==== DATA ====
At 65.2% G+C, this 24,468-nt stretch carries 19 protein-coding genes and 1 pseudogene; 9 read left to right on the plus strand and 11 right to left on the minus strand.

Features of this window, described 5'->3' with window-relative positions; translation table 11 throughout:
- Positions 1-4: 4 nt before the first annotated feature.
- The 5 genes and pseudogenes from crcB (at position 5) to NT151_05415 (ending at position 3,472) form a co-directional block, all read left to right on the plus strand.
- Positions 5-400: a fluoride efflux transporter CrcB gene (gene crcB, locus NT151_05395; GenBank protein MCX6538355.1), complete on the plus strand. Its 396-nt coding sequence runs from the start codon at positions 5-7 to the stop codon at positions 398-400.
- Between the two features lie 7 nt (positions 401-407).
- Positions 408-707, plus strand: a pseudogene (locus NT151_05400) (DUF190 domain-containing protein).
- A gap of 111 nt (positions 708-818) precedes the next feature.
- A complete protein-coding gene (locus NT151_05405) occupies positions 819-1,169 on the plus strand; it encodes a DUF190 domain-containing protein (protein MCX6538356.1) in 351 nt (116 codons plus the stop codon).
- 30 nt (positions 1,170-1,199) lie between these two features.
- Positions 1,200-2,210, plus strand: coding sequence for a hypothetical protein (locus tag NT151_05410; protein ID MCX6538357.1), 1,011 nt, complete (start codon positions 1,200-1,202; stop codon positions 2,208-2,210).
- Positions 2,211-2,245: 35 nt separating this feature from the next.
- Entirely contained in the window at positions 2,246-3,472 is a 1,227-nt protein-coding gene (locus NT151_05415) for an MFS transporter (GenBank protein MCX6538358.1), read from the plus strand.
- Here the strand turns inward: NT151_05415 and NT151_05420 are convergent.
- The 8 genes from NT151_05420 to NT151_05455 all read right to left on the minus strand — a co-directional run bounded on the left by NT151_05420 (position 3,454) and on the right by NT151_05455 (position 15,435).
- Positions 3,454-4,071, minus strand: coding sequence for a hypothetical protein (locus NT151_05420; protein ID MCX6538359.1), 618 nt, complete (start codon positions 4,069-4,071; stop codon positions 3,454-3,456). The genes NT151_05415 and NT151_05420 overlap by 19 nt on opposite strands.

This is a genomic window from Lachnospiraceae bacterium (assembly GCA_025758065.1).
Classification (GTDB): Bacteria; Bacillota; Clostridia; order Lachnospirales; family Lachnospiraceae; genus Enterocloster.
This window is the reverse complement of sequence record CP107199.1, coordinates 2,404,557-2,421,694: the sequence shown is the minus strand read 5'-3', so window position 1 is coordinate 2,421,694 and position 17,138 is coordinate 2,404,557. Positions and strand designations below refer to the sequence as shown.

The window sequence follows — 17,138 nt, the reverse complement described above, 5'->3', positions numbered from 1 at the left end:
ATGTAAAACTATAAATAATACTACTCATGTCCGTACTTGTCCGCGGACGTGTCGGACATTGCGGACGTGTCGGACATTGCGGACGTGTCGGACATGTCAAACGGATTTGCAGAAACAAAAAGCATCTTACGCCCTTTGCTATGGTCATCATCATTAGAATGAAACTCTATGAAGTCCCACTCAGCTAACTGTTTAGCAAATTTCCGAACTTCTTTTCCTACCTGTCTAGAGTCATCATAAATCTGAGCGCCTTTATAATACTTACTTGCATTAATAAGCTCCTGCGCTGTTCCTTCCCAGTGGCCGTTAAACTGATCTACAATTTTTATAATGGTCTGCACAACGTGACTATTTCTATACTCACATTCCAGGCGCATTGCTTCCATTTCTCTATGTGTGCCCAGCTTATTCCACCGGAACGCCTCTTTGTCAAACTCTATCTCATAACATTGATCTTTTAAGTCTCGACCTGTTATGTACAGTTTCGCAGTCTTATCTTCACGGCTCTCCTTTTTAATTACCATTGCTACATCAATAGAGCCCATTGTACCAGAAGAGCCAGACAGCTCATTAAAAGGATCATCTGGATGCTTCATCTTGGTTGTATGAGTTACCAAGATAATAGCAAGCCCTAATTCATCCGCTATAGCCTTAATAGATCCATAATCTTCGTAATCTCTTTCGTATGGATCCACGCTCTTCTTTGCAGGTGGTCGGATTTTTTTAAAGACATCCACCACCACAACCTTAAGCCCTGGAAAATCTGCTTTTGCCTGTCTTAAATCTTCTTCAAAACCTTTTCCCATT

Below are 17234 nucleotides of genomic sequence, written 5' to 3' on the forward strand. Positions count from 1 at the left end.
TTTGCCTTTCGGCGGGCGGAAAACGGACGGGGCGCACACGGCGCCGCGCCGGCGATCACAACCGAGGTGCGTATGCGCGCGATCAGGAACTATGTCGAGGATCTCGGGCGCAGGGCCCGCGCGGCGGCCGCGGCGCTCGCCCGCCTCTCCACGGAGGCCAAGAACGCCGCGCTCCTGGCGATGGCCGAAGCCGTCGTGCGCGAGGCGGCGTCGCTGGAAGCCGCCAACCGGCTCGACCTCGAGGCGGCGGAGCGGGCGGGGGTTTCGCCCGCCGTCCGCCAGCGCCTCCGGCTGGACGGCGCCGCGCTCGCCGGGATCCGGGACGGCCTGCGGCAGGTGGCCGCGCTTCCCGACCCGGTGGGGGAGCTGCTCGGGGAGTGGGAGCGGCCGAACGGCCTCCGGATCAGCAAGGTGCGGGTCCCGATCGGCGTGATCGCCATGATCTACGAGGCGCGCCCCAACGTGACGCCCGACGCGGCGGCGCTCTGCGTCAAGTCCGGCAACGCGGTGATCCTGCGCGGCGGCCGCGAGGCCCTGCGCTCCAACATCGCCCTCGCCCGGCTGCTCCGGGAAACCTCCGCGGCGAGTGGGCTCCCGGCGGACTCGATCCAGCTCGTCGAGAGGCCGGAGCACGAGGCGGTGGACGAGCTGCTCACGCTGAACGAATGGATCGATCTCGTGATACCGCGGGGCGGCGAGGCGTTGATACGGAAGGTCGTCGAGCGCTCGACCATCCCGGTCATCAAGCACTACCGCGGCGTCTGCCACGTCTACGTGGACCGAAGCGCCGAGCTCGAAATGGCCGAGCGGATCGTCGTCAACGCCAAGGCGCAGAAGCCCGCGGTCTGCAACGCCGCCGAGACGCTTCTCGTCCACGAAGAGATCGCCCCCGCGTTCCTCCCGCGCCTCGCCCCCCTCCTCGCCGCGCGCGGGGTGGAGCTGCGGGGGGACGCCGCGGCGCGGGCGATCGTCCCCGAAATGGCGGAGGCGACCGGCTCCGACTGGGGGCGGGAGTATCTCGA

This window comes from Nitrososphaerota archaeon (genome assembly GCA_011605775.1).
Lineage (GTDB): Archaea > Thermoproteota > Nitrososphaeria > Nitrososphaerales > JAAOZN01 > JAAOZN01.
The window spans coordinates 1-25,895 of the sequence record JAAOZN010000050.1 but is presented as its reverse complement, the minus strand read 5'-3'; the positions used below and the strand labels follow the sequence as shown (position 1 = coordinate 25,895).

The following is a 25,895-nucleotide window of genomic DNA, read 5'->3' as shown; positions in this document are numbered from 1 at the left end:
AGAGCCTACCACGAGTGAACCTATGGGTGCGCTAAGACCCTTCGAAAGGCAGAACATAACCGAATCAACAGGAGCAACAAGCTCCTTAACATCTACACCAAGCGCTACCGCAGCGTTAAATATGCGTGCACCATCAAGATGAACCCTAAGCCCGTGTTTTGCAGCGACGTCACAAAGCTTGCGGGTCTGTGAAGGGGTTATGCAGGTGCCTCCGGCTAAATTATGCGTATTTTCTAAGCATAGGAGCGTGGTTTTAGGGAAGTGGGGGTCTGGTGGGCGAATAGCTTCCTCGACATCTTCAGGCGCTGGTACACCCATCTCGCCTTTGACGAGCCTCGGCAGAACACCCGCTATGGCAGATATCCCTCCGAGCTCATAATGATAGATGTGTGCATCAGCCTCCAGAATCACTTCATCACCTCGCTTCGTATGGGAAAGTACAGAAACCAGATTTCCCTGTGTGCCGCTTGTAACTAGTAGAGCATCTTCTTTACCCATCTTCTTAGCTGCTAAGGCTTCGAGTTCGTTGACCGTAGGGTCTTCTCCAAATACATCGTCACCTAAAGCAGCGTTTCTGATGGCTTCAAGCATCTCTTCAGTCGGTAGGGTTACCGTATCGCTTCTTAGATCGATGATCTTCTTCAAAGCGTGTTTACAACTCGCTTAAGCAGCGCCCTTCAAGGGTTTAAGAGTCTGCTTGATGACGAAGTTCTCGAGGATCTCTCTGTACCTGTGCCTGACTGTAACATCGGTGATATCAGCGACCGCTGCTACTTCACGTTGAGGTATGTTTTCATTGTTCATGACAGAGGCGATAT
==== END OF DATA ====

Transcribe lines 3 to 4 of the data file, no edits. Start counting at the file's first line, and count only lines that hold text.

- Positions 1-4: 4 nt before the first annotated feature.
- The 5 genes and pseudogenes from crcB (at position 5) to NT151_05415 (ending at position 3,472) form a co-directional block, all read left to right on the plus strand.